After a few months of investing and advising, I realized that neither would be the next full-time career step for me. 

I found some aspects of investing not as interesting as others. Investors constantly need to cultivate deal flow: doing deals, meeting entrepreneurs, getting insights into market pricing, and having a niche—this part I enjoyed. Great investors also need to know the ins and outs of startup financing, deal structure, and cap tables. This part was less appealing. 

As an advisor, I would find that I was itching to execute on my own work after talking with founders. While there are people who advise full-time, they tend to either become a fractional executive or a consultant, neither of which sounded particularly interesting to me—I wanted an opportunity to go all in. 

The founder route

I had been a founder before and was interested in being a founder again, given the right co-founders and circumstances. Earlier in my career, I was the founder of a startup called Matchist. I sold it after business school and joined Trello. Before that, I was on the founding team of a startup that got acquired by Groupon. Having gone through the journey from beginning to acquisition more than once, I knew that being a founder life ticked all of my boxes: freedom, potential upside, and learning.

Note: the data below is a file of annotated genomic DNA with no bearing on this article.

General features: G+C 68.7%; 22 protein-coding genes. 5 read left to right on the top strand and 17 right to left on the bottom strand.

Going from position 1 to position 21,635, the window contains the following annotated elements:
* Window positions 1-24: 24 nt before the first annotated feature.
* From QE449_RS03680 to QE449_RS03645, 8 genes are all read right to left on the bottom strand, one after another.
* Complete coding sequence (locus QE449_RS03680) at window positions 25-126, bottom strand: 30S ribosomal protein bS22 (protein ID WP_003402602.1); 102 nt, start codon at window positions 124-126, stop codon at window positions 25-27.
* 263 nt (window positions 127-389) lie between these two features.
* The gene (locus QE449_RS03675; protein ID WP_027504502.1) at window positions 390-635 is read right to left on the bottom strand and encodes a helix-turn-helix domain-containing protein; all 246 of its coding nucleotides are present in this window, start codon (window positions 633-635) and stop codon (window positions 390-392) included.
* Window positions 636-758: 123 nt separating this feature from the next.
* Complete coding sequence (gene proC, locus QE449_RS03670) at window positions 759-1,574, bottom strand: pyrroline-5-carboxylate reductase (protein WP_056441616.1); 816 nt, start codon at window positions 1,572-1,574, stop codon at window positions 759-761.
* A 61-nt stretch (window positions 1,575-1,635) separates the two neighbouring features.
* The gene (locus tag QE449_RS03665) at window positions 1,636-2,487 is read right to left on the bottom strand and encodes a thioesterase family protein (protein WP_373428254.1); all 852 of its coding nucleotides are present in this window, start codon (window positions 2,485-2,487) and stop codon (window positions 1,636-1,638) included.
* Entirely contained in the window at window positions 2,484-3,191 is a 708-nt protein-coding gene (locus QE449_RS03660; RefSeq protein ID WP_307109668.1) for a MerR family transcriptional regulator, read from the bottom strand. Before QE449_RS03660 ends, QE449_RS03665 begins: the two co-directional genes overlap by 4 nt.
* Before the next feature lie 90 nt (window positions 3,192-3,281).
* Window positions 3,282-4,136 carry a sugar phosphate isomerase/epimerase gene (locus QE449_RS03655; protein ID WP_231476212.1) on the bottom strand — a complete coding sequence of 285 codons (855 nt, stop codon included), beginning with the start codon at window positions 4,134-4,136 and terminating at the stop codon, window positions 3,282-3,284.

About six months into my exploration, a couple of my teammates from Trello also left and began to consider their next steps. Over many meetings and conversations, it was clear that we had similar feelings about the next phase of our careers. We had worked together for many years on Trello’s executive team. We still liked each other—against all odds—and were at similar life stages with kids and other responsibilities. We each had some financial flexibility and relevant experience from our time at Trello, and shared similar values and outlooks on life. We all value integrity, transparency, autonomy, being good human beings—oh, and building world-class products. Together, we were part of what made Trello so successful as a culture and a company, and we all had nostalgia for the early days. I proposed we team up and tackle another big problem.